Family Features—Over half of all Americans will need to make choices about their health insurance by 2014, and already, millions are making decisions about their Medicare drug or Medicare Advantage plans. But many people struggle with choosing the right plans for personal health care insurance, family plans, or deciding on behalf of a loved one.

Studies by Consumers Union have found that many people are overwhelmed with the number of health plan options there are, and they often don’t know where to begin. Many looking for health insurance also:

Dread shopping for health insurance.
Will take short cuts in order to just “get through” the process.
Are confused by jargon.

These difficulties can mean that too many people overpay for their health insurance and still don’t get the plan that’s best for them. In fact, many seniors are spending more than $500 extra per year on medication coverage because of the drug plan they selected. A major reason why Americans struggle with these choices is that they don’t have complete and easy-to-understand information about all the health plan choices available to them.

Know Your Options
Reliable information about health insurance options—what they cost and what they cover—is more critical than ever. So many people turn to online sites to help them compare different choices.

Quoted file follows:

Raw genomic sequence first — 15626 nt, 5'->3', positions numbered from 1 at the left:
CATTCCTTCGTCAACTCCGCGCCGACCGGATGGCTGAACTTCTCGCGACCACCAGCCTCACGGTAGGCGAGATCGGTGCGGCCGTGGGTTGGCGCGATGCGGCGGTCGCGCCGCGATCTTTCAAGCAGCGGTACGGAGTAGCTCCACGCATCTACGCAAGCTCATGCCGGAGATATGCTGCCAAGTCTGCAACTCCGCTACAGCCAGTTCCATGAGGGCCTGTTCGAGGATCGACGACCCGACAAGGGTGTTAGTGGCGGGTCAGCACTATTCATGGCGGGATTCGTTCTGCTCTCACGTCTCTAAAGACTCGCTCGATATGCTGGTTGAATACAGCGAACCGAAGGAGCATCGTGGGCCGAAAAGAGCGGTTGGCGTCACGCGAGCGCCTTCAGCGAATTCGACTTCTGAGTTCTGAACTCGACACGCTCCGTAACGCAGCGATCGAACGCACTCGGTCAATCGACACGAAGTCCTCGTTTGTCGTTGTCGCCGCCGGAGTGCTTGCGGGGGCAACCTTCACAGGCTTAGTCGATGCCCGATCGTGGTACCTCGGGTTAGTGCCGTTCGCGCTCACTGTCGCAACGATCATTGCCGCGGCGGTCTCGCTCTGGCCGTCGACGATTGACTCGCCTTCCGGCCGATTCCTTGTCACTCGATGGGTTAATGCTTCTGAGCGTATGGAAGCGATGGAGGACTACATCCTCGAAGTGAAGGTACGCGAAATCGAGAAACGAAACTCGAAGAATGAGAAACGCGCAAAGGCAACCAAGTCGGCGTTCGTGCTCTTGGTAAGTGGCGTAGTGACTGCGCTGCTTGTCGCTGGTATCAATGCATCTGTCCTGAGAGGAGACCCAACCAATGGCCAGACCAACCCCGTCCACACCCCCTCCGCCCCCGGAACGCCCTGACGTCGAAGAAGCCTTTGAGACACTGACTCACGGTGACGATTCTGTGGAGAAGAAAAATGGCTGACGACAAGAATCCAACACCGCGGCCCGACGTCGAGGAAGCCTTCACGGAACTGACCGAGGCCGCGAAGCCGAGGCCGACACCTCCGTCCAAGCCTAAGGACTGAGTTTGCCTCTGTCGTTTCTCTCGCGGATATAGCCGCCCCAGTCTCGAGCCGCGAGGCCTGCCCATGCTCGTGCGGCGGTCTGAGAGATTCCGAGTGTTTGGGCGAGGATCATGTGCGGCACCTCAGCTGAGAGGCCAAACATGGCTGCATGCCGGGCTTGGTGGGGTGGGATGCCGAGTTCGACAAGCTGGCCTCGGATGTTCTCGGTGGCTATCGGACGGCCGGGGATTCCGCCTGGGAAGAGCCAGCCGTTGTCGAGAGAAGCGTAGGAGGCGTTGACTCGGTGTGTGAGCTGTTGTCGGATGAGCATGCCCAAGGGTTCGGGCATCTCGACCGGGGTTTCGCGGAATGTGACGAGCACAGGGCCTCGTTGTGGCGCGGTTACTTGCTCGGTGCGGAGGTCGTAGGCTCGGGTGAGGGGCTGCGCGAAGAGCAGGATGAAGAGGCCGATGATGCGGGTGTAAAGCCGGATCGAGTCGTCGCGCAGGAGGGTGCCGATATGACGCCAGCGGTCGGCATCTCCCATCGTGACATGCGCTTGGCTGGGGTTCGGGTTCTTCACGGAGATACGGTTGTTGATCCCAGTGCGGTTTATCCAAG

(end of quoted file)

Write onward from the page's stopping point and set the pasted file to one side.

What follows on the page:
Existing health insurance decision tools often steer consumers only toward health plans that have paid to be listed. The basis for their evaluations is biased because they only represent some insurers. They also often require the user to share personally identifiable information.

Understand Plan Details
You need to understand the differences between the various plan features so you can make a fully informed decision. Before you make a final decision, be sure you are clear on what those benefits are.

Check the “Summary of Benefits and Coverage” forms for each plan you’re considering.

If you have any questions, speak directly with your plan’s representative and make sure you get a clear understanding of how the plan will work for you.

Your health care coverage is too important to ignore. Doing some homework now can save you time and money, and help you take better care of your loved ones in the future.